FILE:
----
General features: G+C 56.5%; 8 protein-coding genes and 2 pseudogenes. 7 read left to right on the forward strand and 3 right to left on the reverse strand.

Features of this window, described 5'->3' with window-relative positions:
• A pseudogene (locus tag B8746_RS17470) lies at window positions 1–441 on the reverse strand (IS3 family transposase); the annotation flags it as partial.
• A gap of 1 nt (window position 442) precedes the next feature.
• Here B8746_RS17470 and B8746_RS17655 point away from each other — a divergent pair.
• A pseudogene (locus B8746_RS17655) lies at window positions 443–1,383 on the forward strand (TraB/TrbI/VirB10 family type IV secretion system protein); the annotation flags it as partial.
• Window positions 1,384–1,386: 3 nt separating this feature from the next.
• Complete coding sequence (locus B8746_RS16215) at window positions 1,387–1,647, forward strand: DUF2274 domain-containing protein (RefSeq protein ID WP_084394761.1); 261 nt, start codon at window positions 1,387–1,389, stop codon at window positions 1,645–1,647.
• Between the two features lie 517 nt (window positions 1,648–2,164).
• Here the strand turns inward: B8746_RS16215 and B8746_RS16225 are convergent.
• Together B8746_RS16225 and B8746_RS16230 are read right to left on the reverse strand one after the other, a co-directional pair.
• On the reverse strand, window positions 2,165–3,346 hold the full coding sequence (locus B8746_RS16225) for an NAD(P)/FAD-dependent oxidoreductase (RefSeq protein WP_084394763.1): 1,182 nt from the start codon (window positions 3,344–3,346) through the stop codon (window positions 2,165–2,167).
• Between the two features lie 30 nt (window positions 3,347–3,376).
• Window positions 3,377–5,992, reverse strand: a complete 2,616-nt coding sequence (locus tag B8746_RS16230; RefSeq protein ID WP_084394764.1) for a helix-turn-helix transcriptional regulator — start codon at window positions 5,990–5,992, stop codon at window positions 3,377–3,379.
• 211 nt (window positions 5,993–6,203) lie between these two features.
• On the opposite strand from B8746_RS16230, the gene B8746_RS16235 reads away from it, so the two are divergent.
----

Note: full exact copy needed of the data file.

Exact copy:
General features: G+C 56.5%; 8 protein-coding genes and 2 pseudogenes. 7 read left to right on the forward strand and 3 right to left on the reverse strand.

Features of this window, described 5'->3' with window-relative positions:
• A pseudogene (locus tag B8746_RS17470) lies at window positions 1–441 on the reverse strand (IS3 family transposase); the annotation flags it as partial.
• A gap of 1 nt (window position 442) precedes the next feature.
• Here B8746_RS17470 and B8746_RS17655 point away from each other — a divergent pair.
• A pseudogene (locus B8746_RS17655) lies at window positions 443–1,383 on the forward strand (TraB/TrbI/VirB10 family type IV secretion system protein); the annotation flags it as partial.
• Window positions 1,384–1,386: 3 nt separating this feature from the next.
• Complete coding sequence (locus B8746_RS16215) at window positions 1,387–1,647, forward strand: DUF2274 domain-containing protein (RefSeq protein ID WP_084394761.1); 261 nt, start codon at window positions 1,387–1,389, stop codon at window positions 1,645–1,647.
• Between the two features lie 517 nt (window positions 1,648–2,164).
• Here the strand turns inward: B8746_RS16215 and B8746_RS16225 are convergent.
• Together B8746_RS16225 and B8746_RS16230 are read right to left on the reverse strand one after the other, a co-directional pair.
• On the reverse strand, window positions 2,165–3,346 hold the full coding sequence (locus B8746_RS16225) for an NAD(P)/FAD-dependent oxidoreductase (RefSeq protein WP_084394763.1): 1,182 nt from the start codon (window positions 3,344–3,346) through the stop codon (window positions 2,165–2,167).
• Between the two features lie 30 nt (window positions 3,347–3,376).
• Window positions 3,377–5,992, reverse strand: a complete 2,616-nt coding sequence (locus tag B8746_RS16230; RefSeq protein ID WP_084394764.1) for a helix-turn-helix transcriptional regulator — start codon at window positions 5,990–5,992, stop codon at window positions 3,377–3,379.
• 211 nt (window positions 5,993–6,203) lie between these two features.
• On the opposite strand from B8746_RS16230, the gene B8746_RS16235 reads away from it, so the two are divergent.